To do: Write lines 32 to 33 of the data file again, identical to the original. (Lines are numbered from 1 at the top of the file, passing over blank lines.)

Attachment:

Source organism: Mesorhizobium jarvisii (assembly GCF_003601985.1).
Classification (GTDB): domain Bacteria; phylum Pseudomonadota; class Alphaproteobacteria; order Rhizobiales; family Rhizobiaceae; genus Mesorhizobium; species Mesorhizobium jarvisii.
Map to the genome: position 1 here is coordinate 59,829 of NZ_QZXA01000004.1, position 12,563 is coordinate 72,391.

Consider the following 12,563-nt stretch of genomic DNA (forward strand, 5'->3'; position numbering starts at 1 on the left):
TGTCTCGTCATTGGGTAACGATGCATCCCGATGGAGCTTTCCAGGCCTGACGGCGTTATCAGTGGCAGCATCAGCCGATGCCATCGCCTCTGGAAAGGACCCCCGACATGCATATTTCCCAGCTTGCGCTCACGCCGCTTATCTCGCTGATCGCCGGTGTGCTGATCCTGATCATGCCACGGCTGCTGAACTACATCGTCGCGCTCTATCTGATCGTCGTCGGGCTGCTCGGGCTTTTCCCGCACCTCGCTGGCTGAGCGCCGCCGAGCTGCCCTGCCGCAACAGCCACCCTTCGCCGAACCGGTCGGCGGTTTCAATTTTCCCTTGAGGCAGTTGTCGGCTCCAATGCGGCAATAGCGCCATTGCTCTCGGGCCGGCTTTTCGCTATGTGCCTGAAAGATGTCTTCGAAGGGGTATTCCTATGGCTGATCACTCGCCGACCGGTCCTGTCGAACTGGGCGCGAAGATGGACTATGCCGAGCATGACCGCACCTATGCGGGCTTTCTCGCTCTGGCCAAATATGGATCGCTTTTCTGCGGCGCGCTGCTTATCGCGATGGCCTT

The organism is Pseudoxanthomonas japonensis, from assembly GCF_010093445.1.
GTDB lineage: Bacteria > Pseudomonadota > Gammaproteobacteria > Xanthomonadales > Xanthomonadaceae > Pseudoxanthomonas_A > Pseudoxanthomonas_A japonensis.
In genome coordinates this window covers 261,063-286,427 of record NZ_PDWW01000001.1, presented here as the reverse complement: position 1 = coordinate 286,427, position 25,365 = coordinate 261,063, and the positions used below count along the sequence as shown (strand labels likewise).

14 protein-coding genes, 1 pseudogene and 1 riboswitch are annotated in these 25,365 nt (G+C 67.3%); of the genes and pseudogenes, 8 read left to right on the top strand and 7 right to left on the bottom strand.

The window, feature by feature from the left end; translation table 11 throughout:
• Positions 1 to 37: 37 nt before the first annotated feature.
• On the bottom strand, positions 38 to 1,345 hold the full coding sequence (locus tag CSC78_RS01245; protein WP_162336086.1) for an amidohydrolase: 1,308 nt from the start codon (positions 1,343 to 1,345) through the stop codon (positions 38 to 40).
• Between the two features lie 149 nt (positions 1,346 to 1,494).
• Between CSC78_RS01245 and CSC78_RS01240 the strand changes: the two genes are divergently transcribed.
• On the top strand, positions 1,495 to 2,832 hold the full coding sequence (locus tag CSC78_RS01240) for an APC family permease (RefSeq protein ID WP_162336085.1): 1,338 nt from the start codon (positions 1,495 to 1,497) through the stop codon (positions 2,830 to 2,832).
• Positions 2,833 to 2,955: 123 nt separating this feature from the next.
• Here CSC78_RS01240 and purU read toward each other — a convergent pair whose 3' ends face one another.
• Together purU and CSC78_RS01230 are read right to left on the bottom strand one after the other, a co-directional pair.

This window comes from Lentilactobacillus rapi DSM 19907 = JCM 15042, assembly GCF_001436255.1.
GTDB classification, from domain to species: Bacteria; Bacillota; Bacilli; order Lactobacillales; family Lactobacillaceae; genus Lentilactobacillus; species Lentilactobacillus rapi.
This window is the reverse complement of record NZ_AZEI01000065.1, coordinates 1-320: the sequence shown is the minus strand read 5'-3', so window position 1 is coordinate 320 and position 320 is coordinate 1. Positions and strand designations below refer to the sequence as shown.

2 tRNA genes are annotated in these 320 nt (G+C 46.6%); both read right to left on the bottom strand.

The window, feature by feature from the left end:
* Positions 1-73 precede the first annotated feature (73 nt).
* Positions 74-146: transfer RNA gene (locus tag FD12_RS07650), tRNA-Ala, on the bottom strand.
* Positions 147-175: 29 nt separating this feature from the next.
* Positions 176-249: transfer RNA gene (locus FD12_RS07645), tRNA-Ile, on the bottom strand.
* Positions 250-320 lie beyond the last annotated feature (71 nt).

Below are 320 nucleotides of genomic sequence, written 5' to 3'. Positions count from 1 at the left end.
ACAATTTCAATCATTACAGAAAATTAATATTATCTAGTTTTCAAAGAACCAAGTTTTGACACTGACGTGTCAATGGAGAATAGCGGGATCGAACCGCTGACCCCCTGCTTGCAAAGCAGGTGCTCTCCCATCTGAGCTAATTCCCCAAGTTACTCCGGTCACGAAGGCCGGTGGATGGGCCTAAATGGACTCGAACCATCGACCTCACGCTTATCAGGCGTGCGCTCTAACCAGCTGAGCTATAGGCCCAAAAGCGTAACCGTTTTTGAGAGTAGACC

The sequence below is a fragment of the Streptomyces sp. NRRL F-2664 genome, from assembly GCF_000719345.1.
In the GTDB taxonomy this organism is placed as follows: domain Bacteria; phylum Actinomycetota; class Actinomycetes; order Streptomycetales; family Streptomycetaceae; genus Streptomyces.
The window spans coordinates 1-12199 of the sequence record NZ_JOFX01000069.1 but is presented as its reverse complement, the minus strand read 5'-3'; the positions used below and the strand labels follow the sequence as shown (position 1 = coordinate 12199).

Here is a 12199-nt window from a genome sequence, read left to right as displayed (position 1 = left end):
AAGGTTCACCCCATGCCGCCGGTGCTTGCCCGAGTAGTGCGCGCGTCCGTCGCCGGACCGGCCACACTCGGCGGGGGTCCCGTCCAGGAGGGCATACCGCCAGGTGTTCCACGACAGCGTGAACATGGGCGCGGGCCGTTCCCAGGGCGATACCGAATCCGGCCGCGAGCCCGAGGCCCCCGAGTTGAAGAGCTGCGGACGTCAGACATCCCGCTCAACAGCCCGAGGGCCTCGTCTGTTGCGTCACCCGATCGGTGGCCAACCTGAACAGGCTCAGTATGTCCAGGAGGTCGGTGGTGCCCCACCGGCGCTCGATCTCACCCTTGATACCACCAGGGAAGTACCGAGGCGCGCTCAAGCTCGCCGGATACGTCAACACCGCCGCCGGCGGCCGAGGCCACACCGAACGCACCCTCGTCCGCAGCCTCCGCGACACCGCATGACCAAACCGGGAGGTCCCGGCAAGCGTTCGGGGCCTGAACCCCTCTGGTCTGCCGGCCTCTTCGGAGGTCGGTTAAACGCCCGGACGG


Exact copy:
In the GTDB taxonomy this organism is placed as follows: domain Bacteria; phylum Actinomycetota; class Actinomycetes; order Streptomycetales; family Streptomycetaceae; genus Streptomyces.
The window spans coordinates 1-12199 of the sequence record NZ_JOFX01000069.1 but is presented as its reverse complement, the minus strand read 5'-3'; the positions used below and the strand labels follow the sequence as shown (position 1 = coordinate 12199).